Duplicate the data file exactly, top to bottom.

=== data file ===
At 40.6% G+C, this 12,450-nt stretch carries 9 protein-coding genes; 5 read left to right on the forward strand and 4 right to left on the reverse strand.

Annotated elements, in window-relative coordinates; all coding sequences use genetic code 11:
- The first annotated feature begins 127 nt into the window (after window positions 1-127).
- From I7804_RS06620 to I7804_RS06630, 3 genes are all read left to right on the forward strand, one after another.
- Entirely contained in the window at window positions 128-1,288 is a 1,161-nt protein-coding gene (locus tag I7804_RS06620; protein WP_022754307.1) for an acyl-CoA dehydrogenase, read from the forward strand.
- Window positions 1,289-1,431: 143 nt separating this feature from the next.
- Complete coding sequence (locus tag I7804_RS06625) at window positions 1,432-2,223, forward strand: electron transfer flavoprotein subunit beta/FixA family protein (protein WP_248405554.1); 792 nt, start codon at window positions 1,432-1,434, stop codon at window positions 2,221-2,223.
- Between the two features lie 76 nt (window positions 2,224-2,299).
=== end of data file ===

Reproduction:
At 40.6% G+C, this 12,450-nt stretch carries 9 protein-coding genes; 5 read left to right on the forward strand and 4 right to left on the reverse strand.

Annotated elements, in window-relative coordinates; all coding sequences use genetic code 11:
- The first annotated feature begins 127 nt into the window (after window positions 1-127).
- From I7804_RS06620 to I7804_RS06630, 3 genes are all read left to right on the forward strand, one after another.
- Entirely contained in the window at window positions 128-1,288 is a 1,161-nt protein-coding gene (locus tag I7804_RS06620; protein WP_022754307.1) for an acyl-CoA dehydrogenase, read from the forward strand.
- Window positions 1,289-1,431: 143 nt separating this feature from the next.
- Complete coding sequence (locus tag I7804_RS06625) at window positions 1,432-2,223, forward strand: electron transfer flavoprotein subunit beta/FixA family protein (protein WP_248405554.1); 792 nt, start codon at window positions 1,432-1,434, stop codon at window positions 2,221-2,223.
- Between the two features lie 76 nt (window positions 2,224-2,299).